Diet, Demography, and Disease
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BeschreibungIron deficiency is recognized throughout the world as a major public health concern, particularly in developing countries. Among its functional consequences are reduced resistance to infection, increased morbidity and mortality, impaired learning and behavior, lower physical capacity and productivity, and increased susceptibility to cold. It is not, however, only the domain of nutritional biologists and of medical researchers. The skeletal evidence from archaeological excavations suggests that iron deficiency anemia was equally common in the past, thus making it of interest to paleoanthropology and paleopathology. That entire tribes present chronic iron deficiency makes it a phenomenon of interest to current anthropology as well. Traditionally this condition has been attributed in large part to dietary factors, but there is evidence in both the skeletal record and in hematological analysis of living populations that acquired iron deficiency can derive from factors other than diet. Recognizing that the subject lends itself to multiple perspectives that can more comprehensively address the multi-factorial nature of iron deficiency anemia, the editors have assembled the present volume, the first of its kind. Among the contributors are leading researchers in a number of disciplines: ethnography, archaeology, physical anthropology, microbiology, and medicine. Together, these contributions serve to challenge the conventional views of the relationship between health, disease, and iron; of the symptomatic role of low iron levels; of cultural imperatives related to diet, such as daily meat intake; and of prescribed iron fortification. This collection will stimulate controversy and furtherresearch within medical anthropology, and among public health officials, epidemiologists, hematologists, and medical sociologists.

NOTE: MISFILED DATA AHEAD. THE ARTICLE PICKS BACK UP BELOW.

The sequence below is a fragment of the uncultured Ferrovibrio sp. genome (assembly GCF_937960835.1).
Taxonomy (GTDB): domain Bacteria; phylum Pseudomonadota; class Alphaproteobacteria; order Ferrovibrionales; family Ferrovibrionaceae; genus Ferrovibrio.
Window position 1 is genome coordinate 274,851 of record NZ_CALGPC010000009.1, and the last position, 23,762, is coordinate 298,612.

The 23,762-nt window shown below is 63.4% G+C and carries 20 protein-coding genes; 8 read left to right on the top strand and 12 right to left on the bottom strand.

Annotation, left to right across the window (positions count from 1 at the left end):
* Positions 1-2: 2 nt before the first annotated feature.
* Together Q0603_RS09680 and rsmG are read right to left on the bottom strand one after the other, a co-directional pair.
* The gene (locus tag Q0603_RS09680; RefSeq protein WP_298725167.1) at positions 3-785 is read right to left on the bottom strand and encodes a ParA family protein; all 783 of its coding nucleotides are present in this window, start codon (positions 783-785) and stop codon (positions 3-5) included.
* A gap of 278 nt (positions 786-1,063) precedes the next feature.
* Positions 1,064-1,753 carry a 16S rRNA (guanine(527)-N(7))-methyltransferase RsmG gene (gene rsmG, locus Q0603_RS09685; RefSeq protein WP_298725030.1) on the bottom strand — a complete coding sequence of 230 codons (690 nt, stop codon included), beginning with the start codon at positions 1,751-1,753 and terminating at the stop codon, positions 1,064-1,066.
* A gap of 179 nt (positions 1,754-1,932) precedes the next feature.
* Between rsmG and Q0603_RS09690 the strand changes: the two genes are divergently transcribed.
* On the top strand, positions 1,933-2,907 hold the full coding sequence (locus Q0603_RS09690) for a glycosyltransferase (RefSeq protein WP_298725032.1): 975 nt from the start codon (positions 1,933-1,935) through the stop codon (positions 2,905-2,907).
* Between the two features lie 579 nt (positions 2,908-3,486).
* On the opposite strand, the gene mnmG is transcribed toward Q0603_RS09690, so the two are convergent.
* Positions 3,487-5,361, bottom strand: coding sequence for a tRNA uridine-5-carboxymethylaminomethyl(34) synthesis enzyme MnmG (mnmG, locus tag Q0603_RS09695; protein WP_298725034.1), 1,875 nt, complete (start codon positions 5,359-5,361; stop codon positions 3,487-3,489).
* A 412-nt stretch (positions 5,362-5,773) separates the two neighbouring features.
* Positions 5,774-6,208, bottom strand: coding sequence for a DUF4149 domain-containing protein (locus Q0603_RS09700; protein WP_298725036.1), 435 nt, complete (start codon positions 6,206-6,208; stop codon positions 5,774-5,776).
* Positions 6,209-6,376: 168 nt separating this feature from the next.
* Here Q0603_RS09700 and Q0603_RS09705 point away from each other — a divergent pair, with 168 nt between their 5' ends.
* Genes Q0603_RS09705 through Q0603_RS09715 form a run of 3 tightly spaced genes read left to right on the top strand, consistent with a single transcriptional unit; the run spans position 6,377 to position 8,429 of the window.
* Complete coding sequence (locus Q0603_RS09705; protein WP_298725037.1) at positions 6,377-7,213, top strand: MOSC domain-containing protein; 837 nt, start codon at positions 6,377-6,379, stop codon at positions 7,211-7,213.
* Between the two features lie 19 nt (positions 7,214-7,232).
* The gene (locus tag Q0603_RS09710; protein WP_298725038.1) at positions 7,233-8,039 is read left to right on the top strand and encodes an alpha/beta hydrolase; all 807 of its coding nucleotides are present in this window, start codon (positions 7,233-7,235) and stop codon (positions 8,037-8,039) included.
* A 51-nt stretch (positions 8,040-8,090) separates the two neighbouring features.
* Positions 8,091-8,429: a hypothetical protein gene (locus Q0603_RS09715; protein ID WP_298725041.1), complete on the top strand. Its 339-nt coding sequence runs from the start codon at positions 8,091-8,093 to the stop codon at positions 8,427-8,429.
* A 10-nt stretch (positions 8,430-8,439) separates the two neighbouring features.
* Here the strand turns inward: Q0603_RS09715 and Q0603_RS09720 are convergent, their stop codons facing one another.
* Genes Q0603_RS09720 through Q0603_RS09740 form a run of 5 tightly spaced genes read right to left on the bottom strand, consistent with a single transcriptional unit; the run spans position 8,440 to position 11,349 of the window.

Untertitel: Sprache: Englisch.
Verlag: ALDINE PUB
Erscheinungsdatum: Dezember 1992
Seitenanzahl: 285 Seiten